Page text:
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Is Rapidly Updated News Distracting Us From Our Education?

Our mobile devices are just one way the media can change so rapidly. We now have the added distraction of having the news in the palm of our hands. (photo/file)

Life in Ada, Ohio has its fair share of excitement; however, we are always looking outward to other communities. As an academic community, we are constantly in need of relevant news, not just from our small town, but from all over the world to help us learn and grow.

The news has transformed from a daily newspaper to a constantly refreshing media cycle. There is an ever-changing rapid development of stories that fill our screens and show up on our phones through social media.

But is the constant overturn of headlines becoming a distraction from the stories which we should be reflecting on?

Students can get overwhelmed when trying to keep up with this continuously refreshing cycle; although, they often rely on the news to provide direction in the classroom while guiding their thoughts. Otherwise, they can feel out of sync with the rest of the world.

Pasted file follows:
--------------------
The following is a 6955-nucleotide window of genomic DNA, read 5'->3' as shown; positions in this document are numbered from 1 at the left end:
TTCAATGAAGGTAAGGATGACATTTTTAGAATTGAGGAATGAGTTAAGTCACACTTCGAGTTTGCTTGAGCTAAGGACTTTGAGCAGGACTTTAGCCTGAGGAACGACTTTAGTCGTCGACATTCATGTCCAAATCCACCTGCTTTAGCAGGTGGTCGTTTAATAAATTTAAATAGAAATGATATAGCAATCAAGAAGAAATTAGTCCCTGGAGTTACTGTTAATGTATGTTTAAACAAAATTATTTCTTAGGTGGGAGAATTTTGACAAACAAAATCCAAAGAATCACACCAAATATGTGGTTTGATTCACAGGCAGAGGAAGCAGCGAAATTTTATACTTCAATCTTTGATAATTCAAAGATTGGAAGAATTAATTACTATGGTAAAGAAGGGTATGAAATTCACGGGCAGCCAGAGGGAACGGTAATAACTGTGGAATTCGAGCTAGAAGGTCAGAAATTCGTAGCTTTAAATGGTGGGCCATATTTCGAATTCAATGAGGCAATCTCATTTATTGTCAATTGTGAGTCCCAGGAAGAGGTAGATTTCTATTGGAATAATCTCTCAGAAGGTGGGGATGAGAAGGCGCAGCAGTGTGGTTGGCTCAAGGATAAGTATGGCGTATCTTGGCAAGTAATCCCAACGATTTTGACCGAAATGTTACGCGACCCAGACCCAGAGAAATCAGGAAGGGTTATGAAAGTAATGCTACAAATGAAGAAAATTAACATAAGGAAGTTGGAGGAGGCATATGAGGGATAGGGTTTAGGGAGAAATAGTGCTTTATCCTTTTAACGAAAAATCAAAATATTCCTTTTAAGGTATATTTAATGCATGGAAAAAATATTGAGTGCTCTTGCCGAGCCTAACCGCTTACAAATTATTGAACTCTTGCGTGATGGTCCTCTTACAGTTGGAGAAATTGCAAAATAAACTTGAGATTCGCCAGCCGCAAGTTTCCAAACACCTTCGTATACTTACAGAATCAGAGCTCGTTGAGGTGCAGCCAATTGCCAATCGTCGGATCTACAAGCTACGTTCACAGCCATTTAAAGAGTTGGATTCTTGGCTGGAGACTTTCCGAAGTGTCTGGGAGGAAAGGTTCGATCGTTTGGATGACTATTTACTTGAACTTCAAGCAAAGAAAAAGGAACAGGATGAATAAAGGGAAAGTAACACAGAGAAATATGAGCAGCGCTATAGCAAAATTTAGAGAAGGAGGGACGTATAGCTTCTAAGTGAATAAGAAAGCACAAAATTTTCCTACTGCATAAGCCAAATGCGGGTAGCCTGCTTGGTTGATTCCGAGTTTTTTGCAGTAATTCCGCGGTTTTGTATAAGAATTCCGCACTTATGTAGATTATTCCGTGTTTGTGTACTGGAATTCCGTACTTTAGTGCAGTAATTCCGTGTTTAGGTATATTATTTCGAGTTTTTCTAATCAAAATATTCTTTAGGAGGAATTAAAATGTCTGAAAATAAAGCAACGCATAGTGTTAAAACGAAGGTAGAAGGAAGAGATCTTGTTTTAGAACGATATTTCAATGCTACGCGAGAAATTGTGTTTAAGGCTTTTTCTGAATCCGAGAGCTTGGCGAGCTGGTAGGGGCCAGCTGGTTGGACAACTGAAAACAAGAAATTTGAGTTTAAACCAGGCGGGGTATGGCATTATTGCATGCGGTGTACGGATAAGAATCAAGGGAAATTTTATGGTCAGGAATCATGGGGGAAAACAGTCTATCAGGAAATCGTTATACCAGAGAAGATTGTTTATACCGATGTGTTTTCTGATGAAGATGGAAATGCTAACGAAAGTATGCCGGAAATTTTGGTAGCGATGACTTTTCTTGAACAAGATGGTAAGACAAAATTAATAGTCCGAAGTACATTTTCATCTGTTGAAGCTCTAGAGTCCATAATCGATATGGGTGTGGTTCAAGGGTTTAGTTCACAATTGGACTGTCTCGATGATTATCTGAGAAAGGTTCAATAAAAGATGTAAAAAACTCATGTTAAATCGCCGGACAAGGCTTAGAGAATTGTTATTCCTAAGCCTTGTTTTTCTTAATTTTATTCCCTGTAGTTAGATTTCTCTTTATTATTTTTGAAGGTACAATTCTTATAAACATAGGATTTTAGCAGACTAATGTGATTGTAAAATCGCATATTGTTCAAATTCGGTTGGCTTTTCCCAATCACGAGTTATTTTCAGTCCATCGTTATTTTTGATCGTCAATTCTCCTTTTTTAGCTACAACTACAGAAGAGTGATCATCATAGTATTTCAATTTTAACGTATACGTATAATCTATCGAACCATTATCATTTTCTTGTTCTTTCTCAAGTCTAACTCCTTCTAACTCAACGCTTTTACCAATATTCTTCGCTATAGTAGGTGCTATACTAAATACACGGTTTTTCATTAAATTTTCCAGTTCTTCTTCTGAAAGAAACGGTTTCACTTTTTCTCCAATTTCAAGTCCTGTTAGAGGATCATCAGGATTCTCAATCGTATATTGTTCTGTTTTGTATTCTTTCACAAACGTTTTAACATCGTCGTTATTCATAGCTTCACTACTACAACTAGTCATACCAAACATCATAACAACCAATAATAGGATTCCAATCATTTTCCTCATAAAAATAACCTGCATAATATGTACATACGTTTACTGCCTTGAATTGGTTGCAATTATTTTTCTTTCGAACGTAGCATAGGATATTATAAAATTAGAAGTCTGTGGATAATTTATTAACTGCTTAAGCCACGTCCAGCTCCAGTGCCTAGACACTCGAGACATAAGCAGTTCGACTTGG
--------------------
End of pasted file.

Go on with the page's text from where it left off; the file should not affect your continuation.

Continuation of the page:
According to an article published by Psychology Today, people lose their attention to an event after the first time they hear about it. The article explains the constant and rapid shift in headlines resulting in people’s desire for exciting, new stories, but this is distracting us from the stories that should keep our attention.

"With the hurricanes coming, I have family in Florida and Texas, so, it concerns me,” freshman Drew Staczek said. “It's distracting for sure."

Recently, the nation had poured support toward Texas due to the Hurricane Harvey flooding. The tragedy had been the focus for all journalists for several weeks. Harvey was considered the event of a lifetime for some reporters, making national news headlines for weeks.

For a moment, news headlines focused on Hurricane Harvey, but before we could reflect on Harvey, Hurricane Irma entered the spotlight. Now, the media has all but forgotten the tragedy that was Hurricane Harvey and now turns toward other newsworthy stories.

As an educational community, we need to take a step back and learn from the important stories that are crossing the front pages of the news. Instead of glancing over headlines, take the time to read an article thoroughly. If we are to learn, we need to reflect on the stories that matter.

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